"I really had a lot of fun playing with that, like, 'She carries this knife that she was taught how to use to pick locks when she was seven years old!' When you're watching a TV show you're like, 'That's so fun and scrappy!' And then if you met that person in real life you'd be like, 'Ohhh, are you in therapy yet?'"
Readers searching for quality representation will appreciate the diversity of One Last Stop, from skin tones to sexualities and genders to body sizes, portrayed in a detailed and authentic way. This carries over to the audiobook narrated by Natalie Naudus, a bisexual Asian-American who captured the stream-of-consciousness style of McQuiston's characters. "The first person who actually has a line in the book is Niko, and when she did his voice, she did this 'trans guy on year five of T' voice, and I'm like, 'How did you do that??'" McQuiston said. "It was so uncanny! And then she switches directly to August and it's this very clear, cis female voice, and I'm like, 'How?! Oh my god, the range!'"
It was important to make that diversity feel true to the setting, something that can be hard for authors to get right. "I think it's very obvious when you're reading a book, especially a book by a white person, when it feels like they went through and filled out a quota of, 'I'm going to have one East Asian, and one Black person, and one Latina,'" McQuiston argued. "You can't just throw people of color in there as set dressing. People live in places for reasons." As for the LGBTQ+ community, "if it's a group of friends, I think it's silly to have one person who's queer, because I've never seen that in real life. I've only seen friend groups of 75 different queer people, and they're all each others' exes."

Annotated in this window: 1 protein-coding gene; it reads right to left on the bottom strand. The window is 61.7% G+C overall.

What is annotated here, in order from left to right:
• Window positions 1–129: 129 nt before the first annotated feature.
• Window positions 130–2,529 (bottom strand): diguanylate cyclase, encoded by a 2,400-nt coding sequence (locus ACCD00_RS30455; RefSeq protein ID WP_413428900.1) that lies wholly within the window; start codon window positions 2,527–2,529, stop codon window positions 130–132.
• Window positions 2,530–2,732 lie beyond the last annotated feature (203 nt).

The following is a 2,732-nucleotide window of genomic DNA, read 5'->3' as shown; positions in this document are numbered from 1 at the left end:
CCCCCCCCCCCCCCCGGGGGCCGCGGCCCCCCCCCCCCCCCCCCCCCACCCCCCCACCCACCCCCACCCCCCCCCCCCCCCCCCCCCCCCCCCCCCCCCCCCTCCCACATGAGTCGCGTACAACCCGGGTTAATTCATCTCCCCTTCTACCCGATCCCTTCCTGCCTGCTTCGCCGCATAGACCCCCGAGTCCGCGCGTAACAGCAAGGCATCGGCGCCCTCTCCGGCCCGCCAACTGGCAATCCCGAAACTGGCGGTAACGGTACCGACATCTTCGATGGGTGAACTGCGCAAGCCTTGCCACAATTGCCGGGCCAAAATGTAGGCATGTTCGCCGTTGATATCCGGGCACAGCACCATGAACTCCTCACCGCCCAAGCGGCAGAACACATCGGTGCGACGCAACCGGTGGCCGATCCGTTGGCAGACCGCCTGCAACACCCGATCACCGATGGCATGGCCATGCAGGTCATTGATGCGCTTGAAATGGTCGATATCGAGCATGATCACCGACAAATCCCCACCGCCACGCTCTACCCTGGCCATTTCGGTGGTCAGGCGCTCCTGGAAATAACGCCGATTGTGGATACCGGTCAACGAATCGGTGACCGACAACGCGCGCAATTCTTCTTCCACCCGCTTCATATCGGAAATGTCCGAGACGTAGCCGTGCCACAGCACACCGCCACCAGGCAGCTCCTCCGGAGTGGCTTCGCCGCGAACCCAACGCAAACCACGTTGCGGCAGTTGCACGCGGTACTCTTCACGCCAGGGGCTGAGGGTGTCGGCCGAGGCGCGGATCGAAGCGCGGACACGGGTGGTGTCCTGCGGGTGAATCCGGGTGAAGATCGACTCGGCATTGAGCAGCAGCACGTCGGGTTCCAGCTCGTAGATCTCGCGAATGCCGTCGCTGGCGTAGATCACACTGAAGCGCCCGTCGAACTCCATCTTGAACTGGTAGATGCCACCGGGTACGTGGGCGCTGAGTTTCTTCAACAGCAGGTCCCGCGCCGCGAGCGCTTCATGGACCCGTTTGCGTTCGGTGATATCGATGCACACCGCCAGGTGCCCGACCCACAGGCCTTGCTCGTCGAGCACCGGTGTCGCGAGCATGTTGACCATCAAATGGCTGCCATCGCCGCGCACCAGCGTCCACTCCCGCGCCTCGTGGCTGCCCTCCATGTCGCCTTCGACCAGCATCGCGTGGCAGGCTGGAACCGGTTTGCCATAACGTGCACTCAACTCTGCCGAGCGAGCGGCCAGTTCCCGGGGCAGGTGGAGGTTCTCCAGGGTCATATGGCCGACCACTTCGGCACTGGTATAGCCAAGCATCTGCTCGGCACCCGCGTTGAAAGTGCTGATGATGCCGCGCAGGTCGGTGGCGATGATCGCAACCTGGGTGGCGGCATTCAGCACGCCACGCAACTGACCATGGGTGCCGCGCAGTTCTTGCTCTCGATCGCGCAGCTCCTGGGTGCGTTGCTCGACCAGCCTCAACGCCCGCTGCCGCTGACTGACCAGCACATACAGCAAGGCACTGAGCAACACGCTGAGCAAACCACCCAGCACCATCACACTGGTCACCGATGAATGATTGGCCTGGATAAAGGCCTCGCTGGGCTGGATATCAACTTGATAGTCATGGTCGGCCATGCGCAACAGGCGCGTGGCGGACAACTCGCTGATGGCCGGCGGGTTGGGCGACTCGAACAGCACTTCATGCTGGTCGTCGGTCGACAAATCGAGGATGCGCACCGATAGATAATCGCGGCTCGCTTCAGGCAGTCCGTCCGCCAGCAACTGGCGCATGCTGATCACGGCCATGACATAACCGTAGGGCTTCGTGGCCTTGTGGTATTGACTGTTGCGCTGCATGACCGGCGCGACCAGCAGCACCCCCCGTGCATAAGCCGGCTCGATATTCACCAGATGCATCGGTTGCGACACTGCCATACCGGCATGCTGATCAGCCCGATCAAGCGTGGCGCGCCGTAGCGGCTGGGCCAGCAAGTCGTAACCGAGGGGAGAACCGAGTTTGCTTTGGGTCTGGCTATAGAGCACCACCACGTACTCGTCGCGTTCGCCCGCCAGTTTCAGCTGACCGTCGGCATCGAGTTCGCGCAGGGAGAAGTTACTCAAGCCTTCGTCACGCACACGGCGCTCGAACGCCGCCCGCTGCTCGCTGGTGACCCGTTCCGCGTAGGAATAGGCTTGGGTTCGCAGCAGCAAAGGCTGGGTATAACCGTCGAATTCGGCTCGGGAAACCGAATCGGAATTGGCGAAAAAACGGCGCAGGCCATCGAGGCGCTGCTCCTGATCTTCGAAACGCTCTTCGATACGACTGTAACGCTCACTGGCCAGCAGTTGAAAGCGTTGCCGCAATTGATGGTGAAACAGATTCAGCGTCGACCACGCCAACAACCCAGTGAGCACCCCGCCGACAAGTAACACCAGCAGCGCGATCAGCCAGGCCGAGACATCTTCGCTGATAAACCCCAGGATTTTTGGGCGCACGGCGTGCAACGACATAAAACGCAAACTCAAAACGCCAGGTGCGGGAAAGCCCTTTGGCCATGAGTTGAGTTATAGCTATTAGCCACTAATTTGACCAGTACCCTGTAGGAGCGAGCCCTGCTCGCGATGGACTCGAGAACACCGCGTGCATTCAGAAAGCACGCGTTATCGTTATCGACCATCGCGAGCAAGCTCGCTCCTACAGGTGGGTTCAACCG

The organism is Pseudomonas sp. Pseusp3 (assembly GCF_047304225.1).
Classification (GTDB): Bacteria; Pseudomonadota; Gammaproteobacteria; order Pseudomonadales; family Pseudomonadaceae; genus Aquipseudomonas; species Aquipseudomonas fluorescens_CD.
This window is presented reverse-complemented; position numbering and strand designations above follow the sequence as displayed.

Woven through the heart of August and Jane's story is the UpStairs Lounge arson in New Orleans on June 24, 1973, a historic tragedy that claimed the lives of 32 people and was largely hushed up by local authorities. McQuiston herself had never heard of it until the 2016 Pulse nightclub shooting in Orlando, despite living as an openly queer person in Louisiana for years. "It really upset me that I had never heard of it before, not from anyone within my own community, not from books, not from pop culture or anything. It was the biggest mass loss of gay life until Pulse, and nobody knows about it."
Once she'd decided that the heroine of her book was from New Orleans and the love interest was from the '70s, McQuiston knew that UpStairs Lounge would play an important role. "There's this very problematic trope that pops up a lot in fiction called Bury Your Gays, where people introduce a gay character into a story just so they can kill them off. To me, [One Last Stop] is an Unbury Your Gays book. It's literally and metaphorically about excavating gay people from history."